I wasn’t sure what the buffer areas are called. A plat will show the residential lots, buffers, and commercial lots. There’s usually a tall privacy fence or unused strip of land separating residential and commercial lots.

Zoning prohibits building in a buffer area.

If my house starts attracting prostitutes is that a good thing or a bad thing?

My house is surrounded by 1000’s of acres of undeveloped land, heck the house itself is the only semi developed thing.
Coming through the woods at night may just turn into an alligator feeding excursion.

Maybe not good for urban, but it works well for me.

I’d almost think that depending on the nature of the undeveloped land, it could attract transients, homeless, drug users, etc…

At least with other homes, you have decent odds that the other homeowners are of a like mind as you about non-homeowners in their neighborhood.

But there’s nothing stopping a homeless encampment from setting up in your stretch of undeveloped woods.

Maybe you mean “unclassified” or “untitled” land.

Likely depends if they are of the $5 or $500 variety.

My Dad wouldn’t buy a home with adjacent open land. But as it turns out, that matters not at all in the Melbourne suburbs. The crooks drive, and even if they walk, need car access to remove the items.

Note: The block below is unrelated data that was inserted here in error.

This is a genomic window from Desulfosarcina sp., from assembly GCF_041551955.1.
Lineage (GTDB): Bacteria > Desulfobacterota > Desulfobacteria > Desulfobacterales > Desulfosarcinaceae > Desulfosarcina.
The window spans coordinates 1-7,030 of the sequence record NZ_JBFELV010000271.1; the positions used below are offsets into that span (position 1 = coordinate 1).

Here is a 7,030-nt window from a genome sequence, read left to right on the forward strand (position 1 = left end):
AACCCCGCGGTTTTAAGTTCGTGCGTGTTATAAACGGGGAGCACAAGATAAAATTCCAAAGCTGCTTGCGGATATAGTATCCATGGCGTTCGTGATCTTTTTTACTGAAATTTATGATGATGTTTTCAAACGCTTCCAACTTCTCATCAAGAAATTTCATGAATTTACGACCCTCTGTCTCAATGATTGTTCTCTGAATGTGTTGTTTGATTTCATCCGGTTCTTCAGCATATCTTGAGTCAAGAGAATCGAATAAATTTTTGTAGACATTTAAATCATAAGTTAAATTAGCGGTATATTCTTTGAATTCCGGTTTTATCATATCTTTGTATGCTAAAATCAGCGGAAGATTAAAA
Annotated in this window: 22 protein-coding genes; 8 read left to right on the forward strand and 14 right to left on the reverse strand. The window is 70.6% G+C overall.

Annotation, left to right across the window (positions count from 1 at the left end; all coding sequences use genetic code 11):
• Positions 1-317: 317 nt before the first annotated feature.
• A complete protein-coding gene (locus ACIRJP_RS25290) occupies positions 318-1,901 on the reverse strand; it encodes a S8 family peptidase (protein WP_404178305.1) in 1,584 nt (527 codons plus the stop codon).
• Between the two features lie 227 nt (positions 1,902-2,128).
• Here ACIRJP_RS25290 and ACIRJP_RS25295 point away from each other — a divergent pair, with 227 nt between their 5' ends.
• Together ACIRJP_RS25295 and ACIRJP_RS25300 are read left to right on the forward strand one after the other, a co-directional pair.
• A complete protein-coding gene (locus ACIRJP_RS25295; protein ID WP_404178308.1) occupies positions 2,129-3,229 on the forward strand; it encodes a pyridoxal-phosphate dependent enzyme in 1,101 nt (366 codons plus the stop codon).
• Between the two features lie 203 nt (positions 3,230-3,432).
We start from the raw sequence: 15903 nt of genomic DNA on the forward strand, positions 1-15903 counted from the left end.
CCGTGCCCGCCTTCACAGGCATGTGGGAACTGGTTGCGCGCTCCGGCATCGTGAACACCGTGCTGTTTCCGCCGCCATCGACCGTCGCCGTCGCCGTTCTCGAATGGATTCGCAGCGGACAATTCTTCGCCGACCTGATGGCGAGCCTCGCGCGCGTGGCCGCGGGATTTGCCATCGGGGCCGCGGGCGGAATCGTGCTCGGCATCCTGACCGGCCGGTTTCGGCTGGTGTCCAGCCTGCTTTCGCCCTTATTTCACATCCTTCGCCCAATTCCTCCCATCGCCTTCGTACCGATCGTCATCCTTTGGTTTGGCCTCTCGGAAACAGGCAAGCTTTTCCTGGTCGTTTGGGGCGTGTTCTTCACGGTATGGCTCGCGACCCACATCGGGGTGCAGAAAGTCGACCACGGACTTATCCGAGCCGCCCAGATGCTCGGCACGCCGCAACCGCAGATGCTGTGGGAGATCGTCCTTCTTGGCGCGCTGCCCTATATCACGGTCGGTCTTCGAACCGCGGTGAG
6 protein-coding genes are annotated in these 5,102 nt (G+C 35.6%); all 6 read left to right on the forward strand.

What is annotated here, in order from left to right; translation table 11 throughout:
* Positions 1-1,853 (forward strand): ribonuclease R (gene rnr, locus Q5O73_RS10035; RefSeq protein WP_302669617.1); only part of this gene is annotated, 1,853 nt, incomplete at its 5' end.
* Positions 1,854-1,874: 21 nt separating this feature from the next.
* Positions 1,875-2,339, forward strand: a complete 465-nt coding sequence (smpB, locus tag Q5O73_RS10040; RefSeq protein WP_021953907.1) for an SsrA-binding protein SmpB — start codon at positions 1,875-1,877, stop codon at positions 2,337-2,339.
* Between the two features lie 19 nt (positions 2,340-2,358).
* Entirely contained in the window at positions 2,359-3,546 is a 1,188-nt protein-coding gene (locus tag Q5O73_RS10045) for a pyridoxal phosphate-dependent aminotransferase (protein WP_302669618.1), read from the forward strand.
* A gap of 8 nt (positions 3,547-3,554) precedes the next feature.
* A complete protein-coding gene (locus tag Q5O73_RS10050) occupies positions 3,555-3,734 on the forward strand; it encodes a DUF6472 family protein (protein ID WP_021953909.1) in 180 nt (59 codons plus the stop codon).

In the city, back laneways are a risk, but not open land.

Personally, yes. I live in an “exurb” that was surrounded by undeveloped land when we bought (25 years ago).

  1. That land probably won’t stay undeveloped, and you don’t know what will be there.

  2. The prostitutes you need to worry about wear suits and sell themselves to lobbying firms. The land behind you may be zoned for parks, greenbelts, or single-family, but your representatives will turn it into a concrete plant in a heartbeat if so ordered by their corporate johns.

  3. While it remains woodland, you may find you can’t release your pets into the yard without supervision. Most predators aren’t fazed by a 6-foot cedar fence.

If I’m living “in town”, I try to get near the center of the subdivision. The coyotes aren’t hungry by the time they reach my yard, and I don’t have a 3 story office complex “looking” into my backyard.

Just my 2 cents.

I grew up in a suburban home with a 40 acre woods in back of it. It served as our play area, so it was a wonderful extension to our back yard. I don’t think prostitutes were invented back then, and I can’t imagine how that 40 acre woods would attract anything but kids, squirrels and birds.

However, the ownership of the land can be important. Is it likely to be developed, ever? If so, developed into what?